Numéro #176

15 décembre 2003

Numéro non thématique

Valorisation et gestion sylvo-pastorale de boisements naturels de pin sylvestre

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Dans les Préalpes sèches, les élevages se sont concentrés sur les
meilleures terres. Le pin sylvestre a envahi les parcours et la rentabilité de la sylviculture est aléatoire. Une remise en valeur sylvo-pastorale permet d'articuler éclaircies fortes et pâturage, voire le ressemis des pins, et d'améliorer le cadre de vie en favorisant le multiusage.

Dans les Baronnies, une forte déprise agricole a entraîné l'enfrichement des parcours et l'apparition d'accrus denses de pins sylvestre. Un aménagement sylvo-pastoral par éclaircie très forte a été expérimenté à Laborel (Drôme). Trois densités, 120, 240 et 400 tiges/ha au lieu des 3 000 initiales, ont été
testées pendant 10 ans pour leurs effets sur la croissance des arbres et la productivité de l'herbe en sous-bois. L'optimum, alliant la production de billes de bois valorisables et une production d'herbe égale à 60% de celle des prés voisins, combine 240 tiges/ha et la fertilisation pendant 5 ans. Le sursemis
améliore fortement la réponse. Les arrière-effets restent importants pendant 5 ans. La germination printanière des graines de pin est favorisée par le pâturage, mais le pâturage estival suivant entraîne une très forte mortalité.

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Valorization and sylvopastoral management of natural Pinus sylvestris (Scots pine) stands

The Baronnies, in the Pre-alpine Highlands, is a limestone region
with shallow and steep soils and with dry summers despite an annual rainfall of 750 mm. There are 125 days of frost per year. In such a difficult environment, there has been a decline in sheep farming and crop cultivation, concomitant with a large depopulation of the land by the poorer farmers. As a result, the number of sheep declined and grazed rangelands were replaced by scrub, increasingly invaded by young Scots pine trees (Pinus sylvestris) ; sheep farming became concentrated in the valleys and on moderate slopes. Classical forest management by moderate
thinning is too costly with regard to the poor quality of the trees. In order to study the potential of sylvopastoral management, three levels of severe thinning were compared at the village of Laborel (about 850 m a.s.l.), to test their effects on tree growth, grass production, and the grazing potential. The pine trees were thinned to obtain three stem densities : 120, 240, and 400 stems per hectare. Pasture management consisted in full grazing every year for ten years, either 1) without fertilization or 2) with NPK fertilization applied during the first five years on the voluntary vegetation or 3) with the same fertilization but after an initial sowing of a grass-legume mixture. The most balanced result, combining the production of timber of acceptable quality with the production of some herbage, was obtained with 240 stems per hectare. With initial sowing and fertilization, herbage production was about 75% of that of the control (cultivated meadows) ; with fertilization of the native sward, it was 60%. During the five years following the last fertilizer application, herbage production declined progressively, to stabilize at 30-40% of the control. With a density of 120 stems per hectare, some 40 stems per hectare broke down ; with a density of 400 stems, too many poor trees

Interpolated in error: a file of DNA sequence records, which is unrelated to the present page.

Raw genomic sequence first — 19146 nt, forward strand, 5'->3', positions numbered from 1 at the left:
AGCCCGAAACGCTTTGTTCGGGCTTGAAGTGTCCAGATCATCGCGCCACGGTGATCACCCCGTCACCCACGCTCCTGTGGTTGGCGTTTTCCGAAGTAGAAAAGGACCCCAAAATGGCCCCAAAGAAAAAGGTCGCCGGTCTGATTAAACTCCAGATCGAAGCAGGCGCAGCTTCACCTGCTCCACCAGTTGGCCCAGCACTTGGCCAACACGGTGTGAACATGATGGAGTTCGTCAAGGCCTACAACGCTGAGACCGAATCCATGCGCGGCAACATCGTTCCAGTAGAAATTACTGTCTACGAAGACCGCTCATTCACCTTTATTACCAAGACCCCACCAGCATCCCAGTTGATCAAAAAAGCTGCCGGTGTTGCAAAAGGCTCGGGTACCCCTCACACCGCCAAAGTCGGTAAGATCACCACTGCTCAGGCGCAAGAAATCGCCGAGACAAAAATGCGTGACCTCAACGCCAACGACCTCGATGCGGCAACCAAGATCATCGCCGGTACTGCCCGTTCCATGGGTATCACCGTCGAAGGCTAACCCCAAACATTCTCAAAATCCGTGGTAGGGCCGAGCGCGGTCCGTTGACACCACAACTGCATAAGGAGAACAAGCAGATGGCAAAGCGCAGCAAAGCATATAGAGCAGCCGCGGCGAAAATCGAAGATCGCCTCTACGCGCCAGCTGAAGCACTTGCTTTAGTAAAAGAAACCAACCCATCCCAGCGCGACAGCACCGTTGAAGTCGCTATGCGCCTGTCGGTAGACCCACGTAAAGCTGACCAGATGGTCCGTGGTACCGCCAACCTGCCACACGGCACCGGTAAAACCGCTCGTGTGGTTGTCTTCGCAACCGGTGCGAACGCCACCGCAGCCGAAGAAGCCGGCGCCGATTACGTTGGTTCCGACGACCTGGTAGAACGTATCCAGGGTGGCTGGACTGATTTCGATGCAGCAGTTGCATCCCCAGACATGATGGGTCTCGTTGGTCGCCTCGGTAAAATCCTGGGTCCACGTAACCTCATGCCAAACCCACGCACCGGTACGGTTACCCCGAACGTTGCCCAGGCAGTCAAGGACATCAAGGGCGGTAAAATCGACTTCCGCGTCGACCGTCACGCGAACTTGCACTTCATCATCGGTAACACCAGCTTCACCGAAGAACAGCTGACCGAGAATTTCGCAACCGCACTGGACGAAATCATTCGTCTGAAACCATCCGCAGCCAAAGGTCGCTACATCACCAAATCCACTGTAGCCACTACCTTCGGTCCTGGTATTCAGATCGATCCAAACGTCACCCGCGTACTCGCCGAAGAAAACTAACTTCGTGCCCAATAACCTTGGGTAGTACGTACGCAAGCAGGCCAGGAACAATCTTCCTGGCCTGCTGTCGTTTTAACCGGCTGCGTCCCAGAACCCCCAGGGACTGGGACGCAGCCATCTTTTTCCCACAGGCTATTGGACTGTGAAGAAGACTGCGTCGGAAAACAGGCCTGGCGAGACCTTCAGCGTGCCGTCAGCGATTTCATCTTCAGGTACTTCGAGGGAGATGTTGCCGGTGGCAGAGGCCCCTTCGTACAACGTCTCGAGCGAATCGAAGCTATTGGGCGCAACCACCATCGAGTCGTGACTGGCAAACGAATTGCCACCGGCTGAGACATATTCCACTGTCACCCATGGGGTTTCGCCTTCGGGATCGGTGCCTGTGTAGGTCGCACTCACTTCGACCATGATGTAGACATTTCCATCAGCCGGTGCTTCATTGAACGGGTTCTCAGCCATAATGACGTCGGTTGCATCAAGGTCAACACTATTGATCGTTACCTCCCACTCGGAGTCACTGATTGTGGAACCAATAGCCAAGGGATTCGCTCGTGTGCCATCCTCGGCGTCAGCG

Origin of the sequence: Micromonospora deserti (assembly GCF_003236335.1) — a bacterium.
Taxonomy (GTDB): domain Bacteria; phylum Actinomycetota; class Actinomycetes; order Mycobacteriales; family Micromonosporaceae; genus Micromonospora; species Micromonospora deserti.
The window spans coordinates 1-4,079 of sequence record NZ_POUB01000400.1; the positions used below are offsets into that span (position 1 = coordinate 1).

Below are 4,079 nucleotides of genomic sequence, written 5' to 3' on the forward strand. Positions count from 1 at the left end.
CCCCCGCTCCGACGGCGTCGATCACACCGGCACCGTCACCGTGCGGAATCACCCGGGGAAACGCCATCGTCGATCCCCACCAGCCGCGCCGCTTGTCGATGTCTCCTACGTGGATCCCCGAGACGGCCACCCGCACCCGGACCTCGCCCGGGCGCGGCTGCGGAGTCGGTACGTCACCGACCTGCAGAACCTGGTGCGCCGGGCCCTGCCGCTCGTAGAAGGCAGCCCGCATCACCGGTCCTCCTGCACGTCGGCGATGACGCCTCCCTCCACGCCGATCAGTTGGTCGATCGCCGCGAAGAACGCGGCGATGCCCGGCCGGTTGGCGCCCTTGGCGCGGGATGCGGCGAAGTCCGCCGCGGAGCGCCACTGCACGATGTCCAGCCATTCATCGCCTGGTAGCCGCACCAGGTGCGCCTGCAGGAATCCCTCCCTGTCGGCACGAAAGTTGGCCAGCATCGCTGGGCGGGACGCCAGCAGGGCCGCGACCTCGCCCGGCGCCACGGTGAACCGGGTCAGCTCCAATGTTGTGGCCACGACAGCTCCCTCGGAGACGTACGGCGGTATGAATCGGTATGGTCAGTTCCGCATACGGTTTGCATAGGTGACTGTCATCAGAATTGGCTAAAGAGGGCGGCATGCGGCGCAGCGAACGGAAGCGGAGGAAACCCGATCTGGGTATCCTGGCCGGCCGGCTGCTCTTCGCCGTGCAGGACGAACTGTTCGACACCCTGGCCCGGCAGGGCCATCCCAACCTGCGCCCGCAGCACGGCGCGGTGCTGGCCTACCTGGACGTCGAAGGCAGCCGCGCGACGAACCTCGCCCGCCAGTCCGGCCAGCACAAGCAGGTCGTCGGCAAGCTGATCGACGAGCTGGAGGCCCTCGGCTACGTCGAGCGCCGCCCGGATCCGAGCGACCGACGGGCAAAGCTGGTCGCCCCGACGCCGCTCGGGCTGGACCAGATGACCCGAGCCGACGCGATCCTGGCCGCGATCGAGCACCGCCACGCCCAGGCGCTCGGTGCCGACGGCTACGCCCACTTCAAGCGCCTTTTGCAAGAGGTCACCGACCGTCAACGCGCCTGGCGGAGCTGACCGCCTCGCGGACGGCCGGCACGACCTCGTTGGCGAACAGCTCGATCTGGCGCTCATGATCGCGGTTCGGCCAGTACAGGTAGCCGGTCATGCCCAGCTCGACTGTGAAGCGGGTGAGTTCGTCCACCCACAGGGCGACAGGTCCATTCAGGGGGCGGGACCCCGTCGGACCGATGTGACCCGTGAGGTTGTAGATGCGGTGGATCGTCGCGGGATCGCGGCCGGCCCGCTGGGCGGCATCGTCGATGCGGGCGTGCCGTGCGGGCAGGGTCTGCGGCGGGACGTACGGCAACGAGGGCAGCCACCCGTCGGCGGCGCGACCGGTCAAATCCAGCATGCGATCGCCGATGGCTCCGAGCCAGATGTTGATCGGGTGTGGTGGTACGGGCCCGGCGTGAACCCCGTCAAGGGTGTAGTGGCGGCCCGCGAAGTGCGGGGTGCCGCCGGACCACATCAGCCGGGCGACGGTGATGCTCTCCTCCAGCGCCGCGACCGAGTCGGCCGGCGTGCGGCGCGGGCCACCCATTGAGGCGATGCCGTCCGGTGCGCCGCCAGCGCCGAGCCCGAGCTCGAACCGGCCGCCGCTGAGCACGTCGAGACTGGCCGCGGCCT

were maintained, resulting in a prospect, ten years after thinning, of timber of heterogeneous quality. Sheep grazing had a mixed effect on tree seedlings : a better contact between seed and soil surface resulted in a better germination in spring than if there had been no grazing, but entailed a very large mortality later on. It was concluded that sheep grazing could be practised to initiate pine tree seed germination ; then the sheep should be excluded for some years to allow the seedlings to develop.
Hay meadows, sylvopastoral plots and protected areas for forest renovation are complementary in land management.

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